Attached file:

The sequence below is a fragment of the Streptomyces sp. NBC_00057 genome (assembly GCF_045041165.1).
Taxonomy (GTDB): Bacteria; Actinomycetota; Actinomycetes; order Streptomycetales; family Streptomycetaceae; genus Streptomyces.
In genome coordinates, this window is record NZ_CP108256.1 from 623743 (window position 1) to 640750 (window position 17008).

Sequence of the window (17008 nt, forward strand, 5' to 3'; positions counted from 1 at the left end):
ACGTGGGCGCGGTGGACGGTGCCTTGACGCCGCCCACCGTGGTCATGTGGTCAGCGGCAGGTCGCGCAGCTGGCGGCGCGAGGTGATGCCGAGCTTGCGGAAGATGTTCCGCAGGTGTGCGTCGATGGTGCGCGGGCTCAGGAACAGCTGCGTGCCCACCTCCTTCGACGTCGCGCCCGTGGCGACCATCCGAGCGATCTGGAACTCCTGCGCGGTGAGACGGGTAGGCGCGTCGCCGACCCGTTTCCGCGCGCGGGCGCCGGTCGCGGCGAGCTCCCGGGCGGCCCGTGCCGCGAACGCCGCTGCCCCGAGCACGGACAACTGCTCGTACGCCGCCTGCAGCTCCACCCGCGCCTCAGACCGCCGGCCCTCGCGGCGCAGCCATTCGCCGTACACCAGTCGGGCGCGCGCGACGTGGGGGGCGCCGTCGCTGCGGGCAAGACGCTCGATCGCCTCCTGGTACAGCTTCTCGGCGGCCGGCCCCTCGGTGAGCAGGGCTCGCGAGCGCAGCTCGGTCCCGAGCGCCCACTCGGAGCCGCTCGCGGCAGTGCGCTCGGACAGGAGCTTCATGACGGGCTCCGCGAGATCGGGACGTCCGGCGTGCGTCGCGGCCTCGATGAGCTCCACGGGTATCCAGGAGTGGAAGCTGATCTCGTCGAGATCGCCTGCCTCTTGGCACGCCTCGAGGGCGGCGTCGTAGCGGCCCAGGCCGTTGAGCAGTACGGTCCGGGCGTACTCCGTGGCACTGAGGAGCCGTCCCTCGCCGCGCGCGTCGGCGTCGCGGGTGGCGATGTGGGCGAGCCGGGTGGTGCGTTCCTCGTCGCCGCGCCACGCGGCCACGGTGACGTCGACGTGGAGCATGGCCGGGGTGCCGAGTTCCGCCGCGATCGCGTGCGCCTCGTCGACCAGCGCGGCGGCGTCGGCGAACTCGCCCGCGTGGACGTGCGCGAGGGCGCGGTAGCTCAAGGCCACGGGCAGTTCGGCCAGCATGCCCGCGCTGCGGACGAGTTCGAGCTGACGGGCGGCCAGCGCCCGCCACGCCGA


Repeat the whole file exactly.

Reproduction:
The sequence below is a fragment of the Streptomyces sp. NBC_00057 genome (assembly GCF_045041165.1).
Taxonomy (GTDB): Bacteria; Actinomycetota; Actinomycetes; order Streptomycetales; family Streptomycetaceae; genus Streptomyces.
In genome coordinates, this window is record NZ_CP108256.1 from 623743 (window position 1) to 640750 (window position 17008).

Sequence of the window (17008 nt, forward strand, 5' to 3'; positions counted from 1 at the left end):
ACGTGGGCGCGGTGGACGGTGCCTTGACGCCGCCCACCGTGGTCATGTGGTCAGCGGCAGGTCGCGCAGCTGGCGGCGCGAGGTGATGCCGAGCTTGCGGAAGATGTTCCGCAGGTGTGCGTCGATGGTGCGCGGGCTCAGGAACAGCTGCGTGCCCACCTCCTTCGACGTCGCGCCCGTGGCGACCATCCGAGCGATCTGGAACTCCTGCGCGGTGAGACGGGTAGGCGCGTCGCCGACCCGTTTCCGCGCGCGGGCGCCGGTCGCGGCGAGCTCCCGGGCGGCCCGTGCCGCGAACGCCGCTGCCCCGAGCACGGACAACTGCTCGTACGCCGCCTGCAGCTCCACCCGCGCCTCAGACCGCCGGCCCTCGCGGCGCAGCCATTCGCCGTACACCAGTCGGGCGCGCGCGACGTGGGGGGCGCCGTCGCTGCGGGCAAGACGCTCGATCGCCTCCTGGTACAGCTTCTCGGCGGCCGGCCCCTCGGTGAGCAGGGCTCGCGAGCGCAGCTCGGTCCCGAGCGCCCACTCGGAGCCGCTCGCGGCAGTGCGCTCGGACAGGAGCTTCATGACGGGCTCCGCGAGATCGGGACGTCCGGCGTGCGTCGCGGCCTCGATGAGCTCCACGGGTATCCAGGAGTGGAAGCTGATCTCGTCGAGATCGCCTGCCTCTTGGCACGCCTCGAGGGCGGCGTCGTAGCGGCCCAGGCCGTTGAGCAGTACGGTCCGGGCGTACTCCGTGGCACTGAGGAGCCGTCCCTCGCCGCGCGCGTCGGCGTCGCGGGTGGCGATGTGGGCGAGCCGGGTGGTGCGTTCCTCGTCGCCGCGCCACGCGGCCACGGTGACGTCGACGTGGAGCATGGCCGGGGTGCCGAGTTCCGCCGCGATCGCGTGCGCCTCGTCGACCAGCGCGGCGGCGTCGGCGAACTCGCCCGCGTGGACGTGCGCGAGGGCGCGGTAGCTCAAGGCCACGGGCAGTTCGGCCAGCATGCCCGCGCTGCGGACGAGTTCGAGCTGACGGGCGGCCAGCGCCCGCCACGCCGA